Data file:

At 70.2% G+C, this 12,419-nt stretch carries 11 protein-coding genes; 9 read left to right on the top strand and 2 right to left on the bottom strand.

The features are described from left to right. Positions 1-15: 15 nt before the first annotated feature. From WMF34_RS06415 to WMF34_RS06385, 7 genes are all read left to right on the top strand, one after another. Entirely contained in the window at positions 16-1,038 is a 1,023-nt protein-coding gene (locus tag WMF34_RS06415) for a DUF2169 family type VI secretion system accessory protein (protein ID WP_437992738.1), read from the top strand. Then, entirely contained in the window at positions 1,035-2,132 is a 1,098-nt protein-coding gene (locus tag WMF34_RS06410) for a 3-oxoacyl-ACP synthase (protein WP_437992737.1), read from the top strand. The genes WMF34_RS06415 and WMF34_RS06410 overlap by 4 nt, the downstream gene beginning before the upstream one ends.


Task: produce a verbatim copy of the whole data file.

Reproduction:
At 70.2% G+C, this 12,419-nt stretch carries 11 protein-coding genes; 9 read left to right on the top strand and 2 right to left on the bottom strand.

The features are described from left to right. Positions 1-15: 15 nt before the first annotated feature. From WMF34_RS06415 to WMF34_RS06385, 7 genes are all read left to right on the top strand, one after another. Entirely contained in the window at positions 16-1,038 is a 1,023-nt protein-coding gene (locus tag WMF34_RS06415) for a DUF2169 family type VI secretion system accessory protein (protein ID WP_437992738.1), read from the top strand. Then, entirely contained in the window at positions 1,035-2,132 is a 1,098-nt protein-coding gene (locus tag WMF34_RS06410) for a 3-oxoacyl-ACP synthase (protein WP_437992737.1), read from the top strand. The genes WMF34_RS06415 and WMF34_RS06410 overlap by 4 nt, the downstream gene beginning before the upstream one ends.